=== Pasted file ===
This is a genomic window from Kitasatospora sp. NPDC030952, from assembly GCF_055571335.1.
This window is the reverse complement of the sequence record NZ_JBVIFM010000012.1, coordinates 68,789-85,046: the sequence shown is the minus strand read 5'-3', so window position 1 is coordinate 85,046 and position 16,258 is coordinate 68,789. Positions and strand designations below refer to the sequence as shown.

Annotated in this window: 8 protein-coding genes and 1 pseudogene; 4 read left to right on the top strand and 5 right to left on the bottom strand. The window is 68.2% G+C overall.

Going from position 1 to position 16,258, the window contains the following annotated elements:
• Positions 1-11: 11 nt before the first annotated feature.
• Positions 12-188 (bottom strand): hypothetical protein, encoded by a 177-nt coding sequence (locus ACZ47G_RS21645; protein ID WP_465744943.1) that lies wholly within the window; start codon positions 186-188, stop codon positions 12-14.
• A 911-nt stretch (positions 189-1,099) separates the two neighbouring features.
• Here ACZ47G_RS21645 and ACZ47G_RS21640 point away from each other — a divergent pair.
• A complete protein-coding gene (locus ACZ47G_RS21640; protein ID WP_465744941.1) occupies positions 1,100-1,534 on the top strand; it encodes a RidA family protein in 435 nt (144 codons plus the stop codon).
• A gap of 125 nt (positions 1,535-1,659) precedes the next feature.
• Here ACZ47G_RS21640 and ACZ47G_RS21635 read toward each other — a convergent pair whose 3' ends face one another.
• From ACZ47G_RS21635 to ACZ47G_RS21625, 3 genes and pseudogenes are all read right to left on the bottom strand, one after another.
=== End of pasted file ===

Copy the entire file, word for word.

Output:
This is a genomic window from Kitasatospora sp. NPDC030952, from assembly GCF_055571335.1.
This window is the reverse complement of the sequence record NZ_JBVIFM010000012.1, coordinates 68,789-85,046: the sequence shown is the minus strand read 5'-3', so window position 1 is coordinate 85,046 and position 16,258 is coordinate 68,789. Positions and strand designations below refer to the sequence as shown.

Annotated in this window: 8 protein-coding genes and 1 pseudogene; 4 read left to right on the top strand and 5 right to left on the bottom strand. The window is 68.2% G+C overall.

Going from position 1 to position 16,258, the window contains the following annotated elements:
• Positions 1-11: 11 nt before the first annotated feature.
• Positions 12-188 (bottom strand): hypothetical protein, encoded by a 177-nt coding sequence (locus ACZ47G_RS21645; protein ID WP_465744943.1) that lies wholly within the window; start codon positions 186-188, stop codon positions 12-14.
• A 911-nt stretch (positions 189-1,099) separates the two neighbouring features.
• Here ACZ47G_RS21645 and ACZ47G_RS21640 point away from each other — a divergent pair.
• A complete protein-coding gene (locus ACZ47G_RS21640; protein ID WP_465744941.1) occupies positions 1,100-1,534 on the top strand; it encodes a RidA family protein in 435 nt (144 codons plus the stop codon).
• A gap of 125 nt (positions 1,535-1,659) precedes the next feature.
• Here ACZ47G_RS21640 and ACZ47G_RS21635 read toward each other — a convergent pair whose 3' ends face one another.
• From ACZ47G_RS21635 to ACZ47G_RS21625, 3 genes and pseudogenes are all read right to left on the bottom strand, one after another.